Mack didn’t get to work, though. Instead, she pointed to the different pieces, explaining how they fit together so Lily could learn to do it herself.


Refreshing, Lily thought as she secured the final pieces to her tent. She stepped back toward Mack to admire her handiwork. “Thank you,” she said. “I’m so glad I know how to do that, now.” “It looks pretty good, too!” Mack replied. “I’d say it will hold up fine, and you barely broke a sweat getting it together.”


Lily snorted and quickly tried to cover it up with a cough. If Mack heard her, she pretended she hadn’t, and for that, Lily was grateful.


“I don’t want to waste any more of your time, but I’m really appreciative, again, for your help. Now I just need to set up the rest of my things and call it a night, I guess.”


“No problem,” Mack said. She lingered a few seconds, the light from Lily’s lantern dancing across her face. “Hey, do you want to come to a party tonight?”


“Party?” Lily asked. “Here?”


“Don’t sound so shocked.” Mack laughed, playfully pushing on Lily’s shoulder. “My friends and I come here every year. We buy out a section of the campground, so we don’t cause problems for the families staying here when we throw our parties. They aren’t your wild and crazy college parties, by any stretch of the imagination, but they are a lot of fun.”


A party wasn’t exactly at the top of Lily’s to-do list. The guilt she felt over Adam felt like a heavy weight that she hoped sleep would remove.


“I- I don’t know,” Lily said, looking back to her sad excuse for camping set up. The only thing that looked even remotely good was her tent.


“No problem,” Mack said. “If you change your mind, feel free to swing by. We have a few college flags waving, namely Penn State and UMD, so we’re easy to spot.”


After Mack left, Lily tried to fall asleep, but her anxious thoughts fought off her fatigue, leaving her feeling restless instead. She crawled back out of the sleeping back and emerged from her tent into the warm summer night. The humid air clung to her skin and caught the light breeze rolling across the landscape. It carried with it a distant bass beat that drifted across the campground.


When did I get so old? She thought to herself, consulting her phone to reveal the very early hour of 9:30 p.m. If she were still in college, she’d still be curling her hair or putting make-up on to get ready to start her night. Why does society do this to us? Why did I do this to myself?

It only took a few minutes before she saw the string lights dangling between the tents and campers that formed the barricade around Mack’s party. A loud cheer erupted through the night sky as a group of party-goers celebrated a flip cup victory. A smaller group huddled around the fire, turning marshmallows and taking turns with a hookah pipe. Her inner lawyer immediately rejected the sight, fighting with her free spirit to prevent her from approaching the group. But her inner spirit won, body slamming her inner attorney and pushing her toward the earthy aromas emanating from the fire.


“Hey! You made it!” Mack stepped in Lily’s path, her long hair now dripping in loose, wavy curls around her shoulders. She was still wearing her ripped jeans, but a long-sleeved shirt now hung where her cut-off tank top one lay. Regardless, she looked stunning. Lily flushed, realizing that she never even glanced in a mirror, let alone brushed her hair or checked on her make-up.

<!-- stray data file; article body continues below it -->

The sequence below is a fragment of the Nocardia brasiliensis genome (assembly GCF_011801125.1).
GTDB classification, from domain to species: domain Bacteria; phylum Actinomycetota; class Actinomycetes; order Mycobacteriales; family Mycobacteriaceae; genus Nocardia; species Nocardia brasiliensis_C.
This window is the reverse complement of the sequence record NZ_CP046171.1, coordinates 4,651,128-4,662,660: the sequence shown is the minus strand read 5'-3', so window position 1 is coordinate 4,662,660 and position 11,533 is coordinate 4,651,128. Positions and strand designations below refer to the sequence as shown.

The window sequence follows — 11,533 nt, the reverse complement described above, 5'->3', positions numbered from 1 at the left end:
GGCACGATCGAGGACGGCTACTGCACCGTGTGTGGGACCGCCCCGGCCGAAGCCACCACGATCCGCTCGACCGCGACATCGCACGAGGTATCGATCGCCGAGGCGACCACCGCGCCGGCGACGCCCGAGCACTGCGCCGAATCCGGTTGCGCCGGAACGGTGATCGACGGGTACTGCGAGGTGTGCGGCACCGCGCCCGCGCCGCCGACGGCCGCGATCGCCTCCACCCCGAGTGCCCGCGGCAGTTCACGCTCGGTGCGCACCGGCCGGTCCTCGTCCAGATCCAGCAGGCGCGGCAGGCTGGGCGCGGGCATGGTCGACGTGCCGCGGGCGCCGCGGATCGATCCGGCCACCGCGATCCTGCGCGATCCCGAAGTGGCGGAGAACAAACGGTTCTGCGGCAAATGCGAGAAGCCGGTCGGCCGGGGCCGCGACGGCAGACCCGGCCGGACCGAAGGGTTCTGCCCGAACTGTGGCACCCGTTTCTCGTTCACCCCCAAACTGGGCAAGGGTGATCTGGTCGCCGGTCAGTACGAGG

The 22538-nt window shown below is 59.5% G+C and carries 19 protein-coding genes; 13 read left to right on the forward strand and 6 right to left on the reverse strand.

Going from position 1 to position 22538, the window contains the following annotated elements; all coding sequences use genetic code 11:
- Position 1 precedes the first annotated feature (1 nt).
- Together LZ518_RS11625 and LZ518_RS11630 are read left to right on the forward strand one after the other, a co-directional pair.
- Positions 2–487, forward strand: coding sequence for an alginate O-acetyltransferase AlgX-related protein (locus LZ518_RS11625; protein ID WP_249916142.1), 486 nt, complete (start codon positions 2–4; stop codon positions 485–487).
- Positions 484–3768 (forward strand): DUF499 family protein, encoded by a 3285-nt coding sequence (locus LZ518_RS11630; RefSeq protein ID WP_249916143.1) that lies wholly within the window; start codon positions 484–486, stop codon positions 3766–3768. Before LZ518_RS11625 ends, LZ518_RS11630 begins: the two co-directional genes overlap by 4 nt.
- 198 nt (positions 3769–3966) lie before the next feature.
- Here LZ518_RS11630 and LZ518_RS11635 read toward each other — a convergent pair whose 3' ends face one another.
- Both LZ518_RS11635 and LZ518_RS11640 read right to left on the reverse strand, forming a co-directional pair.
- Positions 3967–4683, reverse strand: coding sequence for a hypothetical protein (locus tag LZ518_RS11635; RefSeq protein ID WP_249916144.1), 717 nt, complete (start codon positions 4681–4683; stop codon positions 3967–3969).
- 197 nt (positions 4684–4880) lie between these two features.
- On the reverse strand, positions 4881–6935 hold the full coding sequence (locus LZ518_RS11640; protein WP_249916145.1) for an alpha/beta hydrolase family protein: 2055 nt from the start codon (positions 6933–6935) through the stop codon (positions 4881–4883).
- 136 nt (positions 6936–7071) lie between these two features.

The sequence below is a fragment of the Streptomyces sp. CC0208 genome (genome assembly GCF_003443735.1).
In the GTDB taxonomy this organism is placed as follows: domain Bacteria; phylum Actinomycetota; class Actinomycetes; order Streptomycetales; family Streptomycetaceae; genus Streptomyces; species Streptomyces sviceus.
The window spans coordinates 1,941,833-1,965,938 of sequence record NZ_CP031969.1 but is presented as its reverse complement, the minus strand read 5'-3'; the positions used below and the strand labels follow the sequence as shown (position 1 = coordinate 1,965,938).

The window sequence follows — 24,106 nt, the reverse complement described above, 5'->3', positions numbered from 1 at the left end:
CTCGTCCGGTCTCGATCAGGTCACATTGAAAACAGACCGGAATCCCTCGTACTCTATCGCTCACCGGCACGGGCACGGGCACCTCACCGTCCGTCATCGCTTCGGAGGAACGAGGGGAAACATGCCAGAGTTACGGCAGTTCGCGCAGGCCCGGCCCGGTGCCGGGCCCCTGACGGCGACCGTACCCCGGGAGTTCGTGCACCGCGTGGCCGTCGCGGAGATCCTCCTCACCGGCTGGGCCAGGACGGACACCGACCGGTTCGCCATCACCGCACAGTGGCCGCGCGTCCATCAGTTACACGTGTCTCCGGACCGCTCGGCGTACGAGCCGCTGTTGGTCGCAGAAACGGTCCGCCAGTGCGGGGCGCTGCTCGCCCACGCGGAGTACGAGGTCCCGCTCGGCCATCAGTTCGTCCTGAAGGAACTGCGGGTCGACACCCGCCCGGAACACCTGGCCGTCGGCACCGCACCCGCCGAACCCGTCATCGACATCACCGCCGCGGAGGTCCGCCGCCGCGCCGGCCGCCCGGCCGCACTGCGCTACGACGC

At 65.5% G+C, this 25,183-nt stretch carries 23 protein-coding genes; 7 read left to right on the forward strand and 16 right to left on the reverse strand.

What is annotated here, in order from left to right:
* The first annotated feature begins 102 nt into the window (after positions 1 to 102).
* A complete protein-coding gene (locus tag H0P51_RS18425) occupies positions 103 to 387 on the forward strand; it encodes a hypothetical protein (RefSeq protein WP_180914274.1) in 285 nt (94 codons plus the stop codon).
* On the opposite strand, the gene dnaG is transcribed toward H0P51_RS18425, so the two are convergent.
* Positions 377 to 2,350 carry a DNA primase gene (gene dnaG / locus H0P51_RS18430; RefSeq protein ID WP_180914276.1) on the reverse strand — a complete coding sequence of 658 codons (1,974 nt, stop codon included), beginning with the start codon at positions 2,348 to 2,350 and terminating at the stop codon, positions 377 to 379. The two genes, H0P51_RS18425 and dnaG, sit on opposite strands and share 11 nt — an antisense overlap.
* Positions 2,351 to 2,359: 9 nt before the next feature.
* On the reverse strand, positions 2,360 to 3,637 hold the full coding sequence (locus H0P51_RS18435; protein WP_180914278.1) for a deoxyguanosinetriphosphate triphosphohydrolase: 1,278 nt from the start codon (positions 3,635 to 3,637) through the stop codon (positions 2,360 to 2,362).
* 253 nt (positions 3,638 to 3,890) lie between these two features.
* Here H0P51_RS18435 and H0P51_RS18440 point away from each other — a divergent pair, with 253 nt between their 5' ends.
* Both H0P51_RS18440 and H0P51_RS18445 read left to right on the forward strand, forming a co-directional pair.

“Couldn’t sleep.” Lily shrugged, fussing with her hair and wiping at the inevitable bags under her eyes.


“Well, I’m glad you’re here!” Mack beamed. She shifted her body from side to side. “Would you like something to drink?”


“Sure,” Lily replied. “Just something light, though. I have a long drive in the morning.”


“We don’t really have a whole lot of hard stuff here,” Mack said. “Just Miller in the kegs.”


“That’s perfect,” Lily replied, following Mack as she made her way toward a small camper parked toward the center of the barricade.


“Two beers,” Mack said. A man who couldn’t have been more than a few years younger than Lily turned to face Mack. His dark, black hair was the perfect match to Mack’s, but it was his eyes that stopped her in her tracks. She’d read about the condition before. Hetero-something. One was a dark, chocolate brown that, again, seemed to be a perfect compliment to Mack’s. The other was a piercing blue. Like the ocean. Like frost.

“Who’s your friend?” the man asked, a genuine smile perched on his face at the sight of Mack.


“This is Lily. Liza met her earlier tonight and introduced the two of us,” Mack explained. Lily felt a sudden surge of gratitude for Mack’s convenient omission about her fight with the tent. “She seemed pretty harmless, so I thought I’d invite her over.”


“This is my brother, Patrick,” Mack introduced. “But don’t let him fool you. He’s not nearly as handy around a campsite as I am.”


“Noted,” Lily said. “Are you two pretty close in age?”


“About seven minutes,” Patrick replied. “She’s older. I used to hate admitting that, but I realized over the years that she’s the better of us. And so I spend my life trying to follow in her very large footsteps.”


There was a teasing tone in Patrick’s voice, but it was so clearly soaked in a deep love and admiration for his sister. Shane hated his sister. And for the same reasons that Patrick seemed to love his. Shane’s sister was talented and strong. She built herself a real estate empire from scratch while Shane struggled through business school. It wasn’t until Lily went to law school that he started to take himself more seriously. It was the fear of being second to a woman, yet again, that drove him to join the ranks of a corporate accounting firm. It was likely that same fear that drove him into the arms of another woman.


“Shut up, nerd.” Mack laughed and playfully pushed her brother’s arm, just like she’d done with Lily earlier.


“What do you both do?” Lily asked, sipping from her red solo cup.


“I’m studying to be a doctor,” Mack said, shrugging her shoulders. “I resisted for a long time, but I decided it was time to step into my true potential.”


“She’s being modest. She’s training to become a brain surgeon. And she’s already at the top of her class.” Patrick lifted his cup to his sister, acknowledging her full potential.


“And you?” Lily prompted.